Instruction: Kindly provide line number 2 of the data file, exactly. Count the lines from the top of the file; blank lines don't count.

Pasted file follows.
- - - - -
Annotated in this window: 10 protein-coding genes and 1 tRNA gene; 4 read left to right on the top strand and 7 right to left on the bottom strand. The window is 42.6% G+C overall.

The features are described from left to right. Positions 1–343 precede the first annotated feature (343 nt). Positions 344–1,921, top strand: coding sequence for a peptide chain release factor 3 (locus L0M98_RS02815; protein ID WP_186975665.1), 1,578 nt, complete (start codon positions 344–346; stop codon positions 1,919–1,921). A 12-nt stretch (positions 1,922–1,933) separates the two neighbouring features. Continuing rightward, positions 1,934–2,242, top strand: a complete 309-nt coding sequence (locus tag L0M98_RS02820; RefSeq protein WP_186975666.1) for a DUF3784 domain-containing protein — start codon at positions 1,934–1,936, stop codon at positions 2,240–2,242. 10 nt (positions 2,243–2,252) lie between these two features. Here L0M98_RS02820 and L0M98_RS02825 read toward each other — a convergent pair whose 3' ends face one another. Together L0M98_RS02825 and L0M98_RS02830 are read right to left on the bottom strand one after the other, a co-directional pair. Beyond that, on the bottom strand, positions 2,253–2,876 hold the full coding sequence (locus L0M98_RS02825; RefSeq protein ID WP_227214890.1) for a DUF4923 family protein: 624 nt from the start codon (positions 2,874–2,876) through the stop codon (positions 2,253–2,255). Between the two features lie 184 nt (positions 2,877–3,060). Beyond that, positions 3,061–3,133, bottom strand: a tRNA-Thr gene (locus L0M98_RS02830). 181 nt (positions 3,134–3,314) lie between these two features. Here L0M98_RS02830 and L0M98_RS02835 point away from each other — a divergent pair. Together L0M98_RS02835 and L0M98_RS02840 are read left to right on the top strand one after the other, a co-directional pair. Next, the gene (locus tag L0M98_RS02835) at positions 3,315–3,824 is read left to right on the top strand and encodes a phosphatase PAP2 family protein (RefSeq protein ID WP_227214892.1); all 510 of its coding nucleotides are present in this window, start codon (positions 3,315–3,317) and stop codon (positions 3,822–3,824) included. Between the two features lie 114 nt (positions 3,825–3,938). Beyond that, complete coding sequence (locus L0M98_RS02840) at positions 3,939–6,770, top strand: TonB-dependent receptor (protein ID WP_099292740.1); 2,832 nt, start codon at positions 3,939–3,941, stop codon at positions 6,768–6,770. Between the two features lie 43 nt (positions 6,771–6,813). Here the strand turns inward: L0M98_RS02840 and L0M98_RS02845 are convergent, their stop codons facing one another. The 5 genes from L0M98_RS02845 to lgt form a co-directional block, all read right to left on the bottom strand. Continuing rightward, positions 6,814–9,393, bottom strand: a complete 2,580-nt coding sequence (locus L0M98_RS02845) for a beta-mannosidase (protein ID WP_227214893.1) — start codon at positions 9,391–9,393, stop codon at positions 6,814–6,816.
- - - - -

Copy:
The features are described from left to right. Positions 1–343 precede the first annotated feature (343 nt). Positions 344–1,921, top strand: coding sequence for a peptide chain release factor 3 (locus L0M98_RS02815; protein ID WP_186975665.1), 1,578 nt, complete (start codon positions 344–346; stop codon positions 1,919–1,921). A 12-nt stretch (positions 1,922–1,933) separates the two neighbouring features. Continuing rightward, positions 1,934–2,242, top strand: a complete 309-nt coding sequence (locus tag L0M98_RS02820; RefSeq protein WP_186975666.1) for a DUF3784 domain-containing protein — start codon at positions 1,934–1,936, stop codon at positions 2,240–2,242. 10 nt (positions 2,243–2,252) lie between these two features. Here L0M98_RS02820 and L0M98_RS02825 read toward each other — a convergent pair whose 3' ends face one another. Together L0M98_RS02825 and L0M98_RS02830 are read right to left on the bottom strand one after the other, a co-directional pair. Beyond that, on the bottom strand, positions 2,253–2,876 hold the full coding sequence (locus L0M98_RS02825; RefSeq protein ID WP_227214890.1) for a DUF4923 family protein: 624 nt from the start codon (positions 2,874–2,876) through the stop codon (positions 2,253–2,255). Between the two features lie 184 nt (positions 2,877–3,060). Beyond that, positions 3,061–3,133, bottom strand: a tRNA-Thr gene (locus L0M98_RS02830). 181 nt (positions 3,134–3,314) lie between these two features. Here L0M98_RS02830 and L0M98_RS02835 point away from each other — a divergent pair. Together L0M98_RS02835 and L0M98_RS02840 are read left to right on the top strand one after the other, a co-directional pair. Next, the gene (locus tag L0M98_RS02835) at positions 3,315–3,824 is read left to right on the top strand and encodes a phosphatase PAP2 family protein (RefSeq protein ID WP_227214892.1); all 510 of its coding nucleotides are present in this window, start codon (positions 3,315–3,317) and stop codon (positions 3,822–3,824) included. Between the two features lie 114 nt (positions 3,825–3,938). Beyond that, complete coding sequence (locus L0M98_RS02840) at positions 3,939–6,770, top strand: TonB-dependent receptor (protein ID WP_099292740.1); 2,832 nt, start codon at positions 3,939–3,941, stop codon at positions 6,768–6,770. Between the two features lie 43 nt (positions 6,771–6,813). Here the strand turns inward: L0M98_RS02840 and L0M98_RS02845 are convergent, their stop codons facing one another. The 5 genes from L0M98_RS02845 to lgt form a co-directional block, all read right to left on the bottom strand. Continuing rightward, positions 6,814–9,393, bottom strand: a complete 2,580-nt coding sequence (locus L0M98_RS02845) for a beta-mannosidase (protein ID WP_227214893.1) — start codon at positions 9,391–9,393, stop codon at positions 6,814–6,816.